Saturday, October 25, 2014
Joe's Diner - Chapter 3
I needed a job for the summer so I got a job on a farm working in the harvest. Joe said I could work at the restaurant but I wasn’t quite ready for that.
Missy and I were getting along rather well at the present but there was still a bit of sharpness at times and I didn’t want to do something to set her off again.
Farm work was different from anything I had ever done. I was working in the midst of foreign people whose language I didn’t understand.
After a week I was promoted to driving a truck, and I had no problem with getting my load and then hauling it to the cannery.
The farmer had a daughter who had been in the same class as I had been at school, but I only knew her first name until I began to work on the farm.
She would come over and talk to me sometimes at lunch. She said she was enrolled at one of the more expensive colleges and I told her I was taking the less expensive route.
By the time the harvest season was over I got to know her pretty well. We had soda’s and lunch on Sunday a couple of times but I knew as soon as she left for college, my memory of her would fade fast. Knowing this kept me at arm’s length and there wasn’t any closeness involved the whole summer.
I received one letter from her three weeks after classes began and that was it. In the letter she stated she had many guys wanting to date her and she said she had sorted out most of them as being a waste of time.
She said she had a list that she would start working through and expected she would find someone who was fun to be with.
I wrote back a short note saying that sounded like a plan to me.
She came home a couple times a year but spent her time with family and girlfriends. I only saw her to wave at on the street.
Even with a heavy load I spent a less time in class than I had in high school but more time in the library.
This was the year that Missy graduated from High School, and I left Jr. College and went to State for my final two years.
Before classes started I met Missy for lunch and we talked about the coming year. She was going to the Jr. College I just finished and was going to go for an accounting degree. She wanted to get a job with the I.R.S. if she could, and I thought that was a good choice if she had to support herself.
I had decided long ago to just get a B.A. and see what developed from there.
Dad gave me an old car so I could drive to the college and I also received a couple of scholarships to help pay my tuition.
Then something happened to interrupt Missy’s plans. Joe was injured in an auto accident and she had to take over the restaurant and run it.
Things in life were not set up for this to happen.
I had a job working at the college after my classes so I wasn’t available to help her, or so it seemed.
Missy’s mother wasn’t cut out to deal with the cast of characters that frequented the diner. This left it all up to Missy to hold everything together.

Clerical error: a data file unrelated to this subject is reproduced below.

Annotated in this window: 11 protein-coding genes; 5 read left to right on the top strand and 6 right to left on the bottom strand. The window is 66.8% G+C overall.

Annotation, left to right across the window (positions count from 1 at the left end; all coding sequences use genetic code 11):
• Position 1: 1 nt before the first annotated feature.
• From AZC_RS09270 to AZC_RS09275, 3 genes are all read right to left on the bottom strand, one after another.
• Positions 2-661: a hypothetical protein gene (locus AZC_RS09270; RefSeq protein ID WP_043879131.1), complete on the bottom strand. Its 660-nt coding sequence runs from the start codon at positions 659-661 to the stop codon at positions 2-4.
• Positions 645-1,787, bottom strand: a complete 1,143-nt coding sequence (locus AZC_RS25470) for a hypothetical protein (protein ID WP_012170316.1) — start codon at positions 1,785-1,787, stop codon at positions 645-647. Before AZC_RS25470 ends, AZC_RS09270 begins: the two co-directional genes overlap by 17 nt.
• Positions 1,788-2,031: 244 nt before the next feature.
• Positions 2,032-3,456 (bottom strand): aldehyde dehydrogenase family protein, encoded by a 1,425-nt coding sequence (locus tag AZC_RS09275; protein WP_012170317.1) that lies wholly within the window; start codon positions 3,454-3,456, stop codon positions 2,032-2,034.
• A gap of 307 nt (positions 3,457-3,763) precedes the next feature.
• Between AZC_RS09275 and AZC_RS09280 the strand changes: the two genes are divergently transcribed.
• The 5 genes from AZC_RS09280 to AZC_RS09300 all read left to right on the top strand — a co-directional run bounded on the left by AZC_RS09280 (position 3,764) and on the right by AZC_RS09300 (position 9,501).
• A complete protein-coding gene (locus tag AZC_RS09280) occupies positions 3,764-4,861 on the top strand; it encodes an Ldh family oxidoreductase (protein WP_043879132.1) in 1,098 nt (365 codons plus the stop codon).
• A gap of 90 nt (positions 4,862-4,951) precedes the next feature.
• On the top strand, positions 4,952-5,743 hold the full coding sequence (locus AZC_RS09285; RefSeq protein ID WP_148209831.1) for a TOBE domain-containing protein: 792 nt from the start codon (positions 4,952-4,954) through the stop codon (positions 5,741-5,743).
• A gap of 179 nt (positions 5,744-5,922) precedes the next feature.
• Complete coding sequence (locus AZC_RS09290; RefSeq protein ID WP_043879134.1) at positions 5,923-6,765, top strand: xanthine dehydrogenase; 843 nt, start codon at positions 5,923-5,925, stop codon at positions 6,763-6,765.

Joe was supposed to be on his feet in a couple of months but meanwhile Missy had far more than she could deal with. The guy who was helping Joe cook was trying to get the orders out quickly but without much success and Missy had to hire a young girl to serve as waitress so she could take over the cooking.
I was going to classes a half day and then working four hours but I volunteered to relieve Missy from five till nine at closing. This way she only had to work from five thirty till five each day.
Then on Saturday I worked all day until closing at six. She was still being overworked but it was the best I could do to help her.
The waitress was just out of high school and wasn’t up to dealing with some of the people who frequented the diner.
One night after I had been working there a month, four guys rode up on motorcycles and came in and took a booth. They looked like trouble from the git-go. When the waitress came to get their order they started to paw her and I had to step in.
I asked, “Well fellows what can I get for you?”
They said, “Send that waitress back over, because we want her to take our order.
I said, “She has other duties but I will serve you.”
They started to act up and I had my hand on a blackjack ready to deal with them. Then one of them said, “Don’t I know you?”
I looked closer at him and said, “Sure you do, Howie.”
He then went into telling them we were friends when we were kids.
I called to the waitress and said for her to get four beers from the frig in the rear and put them on the counter. This wasn’t for sale it was Joe’s when on occasion he would have a bottle when it was hot.
I served them the beer myself for I didn’t want the girl coming near them again.
As they were drinking their beer I said, “Well what looks good on the menu, how about some steaks with the trimmings?”
They agreed that sounded good, “And how do you want them?” I asked.
While they were eating I asked, “Which one of you is riding the Honda? Three of you are riding Hogs and one a Honda if my ears don’t deceive me.”
One of the guys said, “It’s me. My brother wanted me to try it out and see what I thought about it.”
I said, “Swell.”
He said, “It is smooth and faster than my Hog but doesn’t have the sound and feel of my Harley.”
I said, “That’s what I thought.”
Conversing with them calmed the situation down. They paid and left, it was over with no one hurt.
To be Continued